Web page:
How providers can help people like me manage tinnitus

By Shari Eberts

Arriving home from a busy day of errands and shopping, I enter my quiet apartment and sigh with relief. New York City noise, while a bit reduced from pre-pandemic levels, can still be overwhelming. Squealing bus brakes, speeding motorcycles, and booming construction equipment form a backdrop of noise that can wear on my senses. Especially with my hearing aids amplifying each squeal, jack hammer, and rev of an engine. 

But when my tinnitus is acting up – and it seems to spike each year as the weather turns colder – the sigh of relief upon entering my quiet home becomes a groan of frustration. The silence is marred by the ringing and buzzing in my ears. My tinnitus is back. 

A constant unwanted companion

As you might know, tinnitus is the experience of sound when none is present. It most commonly manifests as a buzzing or ringing but it can take many forms, including music. For some people, tinnitus is loud enough to drown out speech, while for others it is a quiet purr in the background. 

The sound can come and go depending on the weather, changes in diet, stress levels, and a whole host of other factors, but for many, it is a constant unwanted companion. Tinnitus is more common among people with hearing loss, but it also occurs in people with typical hearing. 

Living with tinnitus can be extremely debilitating. The constant noise can lead to social isolation, depression, and feelings of hopelessness. When mine spikes it immediately impacts my mood. I get frustrated because I cannot hear as well over the sound, and fearful that it may not recede into the background again. It saps my energy and my ability to focus. 

But there are ways to help alleviate the discomfort. 

Strategies for managing tinnitus 

When patients ask providers about tinnitus, we often get few definitive answers, in part because there is currently no cure or medical treatment. Some audiologists may recommend tinnitus-masking hearing aids (many hearing aids now offer this feature), while others may simply say, “There is not much you can do.” 

Yet there are many things we can do to better manage our tinnitus. Providers can assist by sharing the techniques below.  

Masking the sound
Playing music or white noise in the background can sometimes mask the unwanted noise. This is why hearing aids can sometimes help with tinnitus. By bringing additional noise into our ears, we can offset the “phantom sound” of our tinnitus. This is one of the reasons I wear extended-wear hearing aids. The real sounds around me overshadow the roar of my tinnitus, making it easier to sleep.  

Distracting your brain
Giving your brain somewhere else to focus can be a powerful strategy. When you are watching a favorite TV program or reading an engrossing book, your attention goes elsewhere – importantly, away from your tinnitus. Physical activity can also help by focusing your mind on the present moment. During my daily yoga practice, I hardly ever notice my tinnitus because my mind is occupied elsewhere. Exercise also helps relieve some of the stress that tinnitus can bring.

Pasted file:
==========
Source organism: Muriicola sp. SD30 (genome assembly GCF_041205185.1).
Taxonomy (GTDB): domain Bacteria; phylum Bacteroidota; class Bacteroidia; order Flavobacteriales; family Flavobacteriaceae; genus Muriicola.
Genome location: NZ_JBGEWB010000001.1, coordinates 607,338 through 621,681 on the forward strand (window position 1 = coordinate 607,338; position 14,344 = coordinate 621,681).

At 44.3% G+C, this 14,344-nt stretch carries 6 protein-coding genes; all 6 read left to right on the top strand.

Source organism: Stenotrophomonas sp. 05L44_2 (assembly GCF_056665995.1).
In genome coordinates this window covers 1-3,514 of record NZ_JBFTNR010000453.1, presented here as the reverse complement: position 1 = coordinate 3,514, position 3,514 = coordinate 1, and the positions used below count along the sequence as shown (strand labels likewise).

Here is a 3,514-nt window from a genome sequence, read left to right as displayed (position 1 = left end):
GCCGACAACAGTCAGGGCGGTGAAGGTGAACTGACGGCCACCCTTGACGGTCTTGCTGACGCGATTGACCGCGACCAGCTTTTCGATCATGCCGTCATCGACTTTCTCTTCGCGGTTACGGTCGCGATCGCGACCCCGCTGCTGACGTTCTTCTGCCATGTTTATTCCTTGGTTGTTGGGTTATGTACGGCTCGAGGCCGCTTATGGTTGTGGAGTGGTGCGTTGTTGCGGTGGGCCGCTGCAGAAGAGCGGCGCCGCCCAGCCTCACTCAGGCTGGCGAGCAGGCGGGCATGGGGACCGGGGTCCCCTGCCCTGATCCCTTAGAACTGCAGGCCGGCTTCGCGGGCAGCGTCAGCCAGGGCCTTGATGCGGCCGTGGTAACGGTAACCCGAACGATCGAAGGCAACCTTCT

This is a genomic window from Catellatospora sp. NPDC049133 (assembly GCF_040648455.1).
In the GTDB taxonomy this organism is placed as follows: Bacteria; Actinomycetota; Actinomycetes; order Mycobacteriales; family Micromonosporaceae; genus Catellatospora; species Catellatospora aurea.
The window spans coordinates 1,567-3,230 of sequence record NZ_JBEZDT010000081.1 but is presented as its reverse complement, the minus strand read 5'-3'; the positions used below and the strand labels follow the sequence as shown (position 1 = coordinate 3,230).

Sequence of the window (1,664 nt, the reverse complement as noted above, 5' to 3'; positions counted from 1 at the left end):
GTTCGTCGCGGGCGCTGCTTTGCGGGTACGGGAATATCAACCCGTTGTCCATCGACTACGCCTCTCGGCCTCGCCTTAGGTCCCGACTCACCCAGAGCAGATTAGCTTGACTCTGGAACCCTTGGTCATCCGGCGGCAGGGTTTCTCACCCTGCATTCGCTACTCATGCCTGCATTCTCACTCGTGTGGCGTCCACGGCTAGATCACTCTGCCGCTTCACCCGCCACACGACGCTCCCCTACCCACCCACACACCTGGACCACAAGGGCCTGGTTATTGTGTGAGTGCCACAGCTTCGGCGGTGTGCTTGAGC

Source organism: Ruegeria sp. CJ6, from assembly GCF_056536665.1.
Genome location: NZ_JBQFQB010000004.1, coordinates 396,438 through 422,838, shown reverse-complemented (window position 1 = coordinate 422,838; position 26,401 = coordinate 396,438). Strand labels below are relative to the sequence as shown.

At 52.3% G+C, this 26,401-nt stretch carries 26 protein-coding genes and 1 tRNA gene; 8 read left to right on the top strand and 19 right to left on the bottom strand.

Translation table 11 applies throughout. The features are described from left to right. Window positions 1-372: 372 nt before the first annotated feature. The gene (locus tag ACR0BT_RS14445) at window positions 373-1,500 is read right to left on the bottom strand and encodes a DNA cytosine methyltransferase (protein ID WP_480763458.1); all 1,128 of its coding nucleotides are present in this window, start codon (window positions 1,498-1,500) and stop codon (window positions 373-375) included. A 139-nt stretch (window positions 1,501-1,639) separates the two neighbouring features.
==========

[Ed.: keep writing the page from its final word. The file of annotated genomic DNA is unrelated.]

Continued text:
Practicing mindfulness
Stress and anxiety about tinnitus can boost its negative impact. Mindfulness techniques like breathing exercises, meditation or yoga can help you feel calmer overall, allowing you to live more peacefully with the unwanted sounds. The first time I tried meditation at a yoga retreat, I was surprised to find the ringing slip into the background. Keeping the practice going at home has been life-changing.

Using cognitive behavioral therapy
Cognitive behavioral therapy (CBT) uses a variety of techniques to change the way a person responds to negative stimuli. With practice, strategies like stopping and breathing, acting as an observer of the stimuli, and putting things in perspective can train people to respond more calmly to their tinnitus. The tinnitus doesn’t go away, but the reaction to it eases. 

Talking to your patients about tinnitus

Tinnitus is a common condition for people with hearing loss that can be just as or even more bothersome at times. We need our providers’ help in sifting through the fads and scams that abound on the internet so we can find the tools that really help. 

The Ida Institute provides several tools that providers can use to help assess and work with clients on their tinnitus, as well as resources for people with tinnitus.   

Visit Ida’s tinnitus tools for providers here. And the resources for people with tinnitus here

Shari Eberts is a passionate hearing health advocate and internationally recognized author and speaker on hearing loss issues. She is the founder of, a popular blog and online community for people living with hearing loss and tinnitus, and executive producer of  We Hear You, an award-winning documentary about the hearing loss experience. She also serves on the board of directors of Hearing Loss Association of America. Shari has an adult-onset genetic hearing loss and hopes that by sharing her story she will help others to live more peacefully with their own hearing issues. Connect with Shari: Blog, Facebook, LinkedIn, Twitter.